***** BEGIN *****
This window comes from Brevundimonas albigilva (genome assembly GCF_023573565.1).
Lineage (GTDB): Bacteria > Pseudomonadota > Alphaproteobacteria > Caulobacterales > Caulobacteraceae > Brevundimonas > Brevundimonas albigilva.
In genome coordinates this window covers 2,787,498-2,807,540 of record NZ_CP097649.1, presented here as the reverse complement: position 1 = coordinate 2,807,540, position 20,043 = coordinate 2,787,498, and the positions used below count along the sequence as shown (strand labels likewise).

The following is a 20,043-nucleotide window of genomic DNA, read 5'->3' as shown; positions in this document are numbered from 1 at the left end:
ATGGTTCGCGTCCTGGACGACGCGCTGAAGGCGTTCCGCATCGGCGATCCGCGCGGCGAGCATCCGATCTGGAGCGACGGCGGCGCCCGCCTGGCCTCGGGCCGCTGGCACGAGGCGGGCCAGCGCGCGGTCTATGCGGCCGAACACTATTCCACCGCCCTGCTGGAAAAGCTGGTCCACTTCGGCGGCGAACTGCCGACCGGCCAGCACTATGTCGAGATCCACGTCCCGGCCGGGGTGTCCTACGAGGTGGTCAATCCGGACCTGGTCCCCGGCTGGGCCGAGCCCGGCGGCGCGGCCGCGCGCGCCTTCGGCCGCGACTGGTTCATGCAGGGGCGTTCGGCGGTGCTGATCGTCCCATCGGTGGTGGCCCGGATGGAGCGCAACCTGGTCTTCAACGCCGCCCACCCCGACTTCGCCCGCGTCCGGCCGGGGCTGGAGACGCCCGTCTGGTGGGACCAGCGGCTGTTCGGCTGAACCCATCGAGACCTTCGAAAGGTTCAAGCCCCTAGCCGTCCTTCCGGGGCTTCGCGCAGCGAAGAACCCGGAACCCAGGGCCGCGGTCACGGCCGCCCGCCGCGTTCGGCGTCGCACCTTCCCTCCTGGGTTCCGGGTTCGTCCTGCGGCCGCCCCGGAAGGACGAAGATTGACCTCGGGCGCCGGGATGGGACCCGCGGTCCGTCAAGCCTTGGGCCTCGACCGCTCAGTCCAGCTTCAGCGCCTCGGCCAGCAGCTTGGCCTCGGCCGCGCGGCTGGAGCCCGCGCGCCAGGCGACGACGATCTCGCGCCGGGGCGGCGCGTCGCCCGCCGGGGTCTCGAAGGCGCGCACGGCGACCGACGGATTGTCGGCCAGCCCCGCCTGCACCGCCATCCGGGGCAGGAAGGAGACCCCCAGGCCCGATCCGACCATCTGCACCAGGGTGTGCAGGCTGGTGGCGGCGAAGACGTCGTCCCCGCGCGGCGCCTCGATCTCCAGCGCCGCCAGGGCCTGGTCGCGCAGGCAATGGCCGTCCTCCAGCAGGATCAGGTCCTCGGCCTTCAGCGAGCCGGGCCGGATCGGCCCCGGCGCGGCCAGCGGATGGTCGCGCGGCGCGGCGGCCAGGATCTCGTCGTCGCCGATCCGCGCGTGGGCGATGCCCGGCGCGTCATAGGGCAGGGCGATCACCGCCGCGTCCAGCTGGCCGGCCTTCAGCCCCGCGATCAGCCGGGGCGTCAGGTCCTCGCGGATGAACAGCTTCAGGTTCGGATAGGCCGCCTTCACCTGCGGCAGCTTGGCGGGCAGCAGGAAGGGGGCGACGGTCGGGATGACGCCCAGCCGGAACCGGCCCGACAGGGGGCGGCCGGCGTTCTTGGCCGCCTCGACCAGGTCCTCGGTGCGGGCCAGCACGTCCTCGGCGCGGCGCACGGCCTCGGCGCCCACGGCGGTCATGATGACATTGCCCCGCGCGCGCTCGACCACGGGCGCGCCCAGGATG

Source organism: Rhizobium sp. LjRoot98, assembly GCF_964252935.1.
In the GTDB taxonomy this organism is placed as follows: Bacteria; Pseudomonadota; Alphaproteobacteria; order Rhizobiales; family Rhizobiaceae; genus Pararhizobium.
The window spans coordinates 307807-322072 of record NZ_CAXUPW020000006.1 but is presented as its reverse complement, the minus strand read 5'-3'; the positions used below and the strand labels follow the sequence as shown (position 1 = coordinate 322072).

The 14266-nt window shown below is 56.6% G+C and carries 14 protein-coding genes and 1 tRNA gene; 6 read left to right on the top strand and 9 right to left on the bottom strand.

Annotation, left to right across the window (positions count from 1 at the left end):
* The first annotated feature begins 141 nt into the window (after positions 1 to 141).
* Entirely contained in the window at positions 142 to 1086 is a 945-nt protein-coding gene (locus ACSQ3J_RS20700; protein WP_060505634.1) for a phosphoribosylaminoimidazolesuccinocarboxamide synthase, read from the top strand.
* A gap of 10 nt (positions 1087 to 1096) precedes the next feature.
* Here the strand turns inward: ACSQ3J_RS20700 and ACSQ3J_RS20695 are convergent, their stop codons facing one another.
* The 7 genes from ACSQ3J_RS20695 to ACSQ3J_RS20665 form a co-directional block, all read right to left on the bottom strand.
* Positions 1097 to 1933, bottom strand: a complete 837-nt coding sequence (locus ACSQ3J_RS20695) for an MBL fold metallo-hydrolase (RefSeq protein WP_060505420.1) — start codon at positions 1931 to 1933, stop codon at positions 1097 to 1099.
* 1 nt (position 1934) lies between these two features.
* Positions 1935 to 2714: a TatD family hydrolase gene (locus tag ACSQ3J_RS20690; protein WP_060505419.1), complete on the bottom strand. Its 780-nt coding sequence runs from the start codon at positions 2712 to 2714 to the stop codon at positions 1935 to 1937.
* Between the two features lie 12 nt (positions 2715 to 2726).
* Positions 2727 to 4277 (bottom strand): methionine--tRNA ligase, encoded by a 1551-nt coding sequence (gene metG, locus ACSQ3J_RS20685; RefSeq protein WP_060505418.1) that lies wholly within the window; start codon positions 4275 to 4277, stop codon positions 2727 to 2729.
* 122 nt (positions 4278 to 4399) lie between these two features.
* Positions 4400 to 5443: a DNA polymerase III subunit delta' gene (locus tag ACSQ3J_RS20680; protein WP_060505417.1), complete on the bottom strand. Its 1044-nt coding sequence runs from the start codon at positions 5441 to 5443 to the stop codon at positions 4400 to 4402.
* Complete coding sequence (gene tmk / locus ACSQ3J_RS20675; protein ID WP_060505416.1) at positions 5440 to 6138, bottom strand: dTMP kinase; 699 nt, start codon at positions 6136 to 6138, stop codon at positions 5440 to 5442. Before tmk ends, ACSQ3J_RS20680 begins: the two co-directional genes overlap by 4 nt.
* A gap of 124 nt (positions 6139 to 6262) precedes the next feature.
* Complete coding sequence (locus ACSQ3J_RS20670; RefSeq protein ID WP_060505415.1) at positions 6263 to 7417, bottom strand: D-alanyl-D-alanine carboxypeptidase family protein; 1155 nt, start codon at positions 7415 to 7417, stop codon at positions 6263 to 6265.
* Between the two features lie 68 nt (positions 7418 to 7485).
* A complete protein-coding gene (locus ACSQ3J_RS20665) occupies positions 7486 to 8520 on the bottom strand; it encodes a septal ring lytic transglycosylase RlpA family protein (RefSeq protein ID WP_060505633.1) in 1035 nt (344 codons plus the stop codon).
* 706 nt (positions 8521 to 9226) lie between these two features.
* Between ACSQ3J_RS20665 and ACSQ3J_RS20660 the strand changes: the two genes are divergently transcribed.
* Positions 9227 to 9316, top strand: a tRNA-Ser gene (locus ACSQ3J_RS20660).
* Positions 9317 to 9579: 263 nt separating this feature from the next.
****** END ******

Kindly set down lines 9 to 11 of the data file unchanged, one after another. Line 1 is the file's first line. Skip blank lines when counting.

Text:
The 14266-nt window shown below is 56.6% G+C and carries 14 protein-coding genes and 1 tRNA gene; 6 read left to right on the top strand and 9 right to left on the bottom strand.

Annotation, left to right across the window (positions count from 1 at the left end):
* The first annotated feature begins 141 nt into the window (after positions 1 to 141).